Yemen is complicated.

I should say, the politics of Yemen are complicated. Just when it seemed like progress was made (as always through the pushing and shoving of international actors, some of whom have Yemen’s instability in their own best interests), and a transitional period announced by UN Envoy Jamal Ben Omar, ex-President Hadi fled Sana’a to Aden, apparently in women’s clothes (a la’ Imam Badr in 1962) to Aden, where has declared himself the ex-ex-President, taking over duties once again and declaring all political contracts made after September null and void.
akp_blog_wktwo_05
Well!

I can’t say anyone could accurately predict what is going to happen next, myself least of all. What I can tell you, is that life is the opposite of politics here in Sana’a. Simply, it goes on as normal. The past week has had few demonstrations, fewer checkpoints, and I’ve gone about my days as normal – buying groceries, working in coffee shops, getting naqsh (yemeni henna) done for a friend’s wedding, waving to the Coat Man, with a dozen or so sport jackets piled on his shoulders, and to the smiling Watch Man in Tahrir, hunkered down over his table of dials and hands. akp_blog_wktwo_02  What is more worrisome to most, rather than conflict, is economic collapse. Should the Rial suddenly lose all it’s value, oil and gas drop out, and all international investment disappear, that would be a real disaster. However, as Laura Kasinof mentioned in her recent Zocalo piece, “Yet I am confident of this: if the Yemeni government…continues to mirror a scenario from an apocalyptic future, Yemen will not be a land where ever man is for himself. There is a social contract in Yemen more ancient than the one that exists in the United States, and the ties that bind people to one another can step in when the government fails.”akp_blog_wktwo_07 (Installing a battery for the house. If there is extensive power outages and fuel shortage – as expected, should conflict come to the deserts of Mareb – a generator won’t be much help. Huge batteries have been popping up for sale everywhere in Sana’a. Hooked up to the grid of the house, it will run four laptops, four lights, the internet, Tv, and a few other appliances for at least 10 hours before it needs recharging. Sustainable energy!)

After the coup…ahem I mean, transfer of power.

With the recent goings-on in Yemen, I understand why, from outside the situation sounds frightening. Back in MN for a teaching stint and a break, the news that the president stepped down and Houthis taken control made me nervous as well – what’s coming next? The truth is, nothing has happened – yet. (Besides having a new President, now obviously official since it’s on Google). Yes Houthi militias, are in control of the streets – as they have been in the past. The only thing different is their clothes – now full military garb instead of street clothes. The political situation is tense, as Yemen’s kingmakers have pushed out every other political option to govern. Yet the streets are quieter than they have been since the beginning of September. Life goes on as normal – people work, go to school,  hang out with friends, and take care of their families.The streets of Sana’a are no stranger to weapons – since I arrived in 2012, either tribesmen, military, or local militias have openly carried weapons. Yes now the numbers have increased, and the streets are lined with Houthi checkpoints instead of military ones. Yet according to a number of Yemeni friends, they have never been asked for a bribe, annoyed, or stopped with a family by Yemen’s new adopted government.  I am by no means saying Yemen is fine. It is far from this – the economy is flailing, the political process hijacked (which wasn’t working anyway) and parts of the hinterlands (Mareb, Shabwa, Hadramaut, al Bayda) are experiencing violence that isn’t seen in Sana’a. Yemen is reeling, divided, and tired. But it is not Baghdad during the war, it is not destroyed like Aleppo, and it is not Iran circa 1979. I urge readers to look beyond the tired “Iranian backed militia taking over Yemen” line,  and read pieces that explain why Yemen is where it is today, what Yemenis truly want and need, and how the closing of many embassies and decreased international interference might allow Yemenis to sort out their issues better (the words of many a friend, not mine).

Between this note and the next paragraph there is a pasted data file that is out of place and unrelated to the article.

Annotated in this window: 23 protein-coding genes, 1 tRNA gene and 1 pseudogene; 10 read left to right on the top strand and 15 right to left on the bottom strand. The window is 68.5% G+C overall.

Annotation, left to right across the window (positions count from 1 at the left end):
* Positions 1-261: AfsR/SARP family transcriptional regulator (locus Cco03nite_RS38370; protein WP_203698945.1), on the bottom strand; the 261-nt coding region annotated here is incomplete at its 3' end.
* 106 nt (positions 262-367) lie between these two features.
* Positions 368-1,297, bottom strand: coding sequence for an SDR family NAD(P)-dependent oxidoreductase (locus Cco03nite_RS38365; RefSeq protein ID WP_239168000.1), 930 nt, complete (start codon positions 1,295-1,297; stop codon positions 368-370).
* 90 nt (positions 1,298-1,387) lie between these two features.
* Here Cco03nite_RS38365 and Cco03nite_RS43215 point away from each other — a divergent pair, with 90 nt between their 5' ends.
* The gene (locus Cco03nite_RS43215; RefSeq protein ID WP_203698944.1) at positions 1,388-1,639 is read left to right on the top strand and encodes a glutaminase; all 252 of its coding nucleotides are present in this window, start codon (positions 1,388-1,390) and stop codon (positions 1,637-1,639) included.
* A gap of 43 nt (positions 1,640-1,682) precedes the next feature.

This is not to say that Yemen’s economy couldn’t completely crash, and the country break into multiple pieces. That is entirely possible. But from what I have seen from how Yemenis deal with conflict (especially in the North) from queen Arwa al Sulayhi defending her Sulayhid dynasty against opposing tribes in the late 1100’s, to highland tribes wasting Ottoman Turks during the invasion, to the current fight against Al Qaeda, Yemenis have proven entirely resilient and hopeful. I just hope and pray this tense new political situation leads to an eventual resolution rather than further fracturing.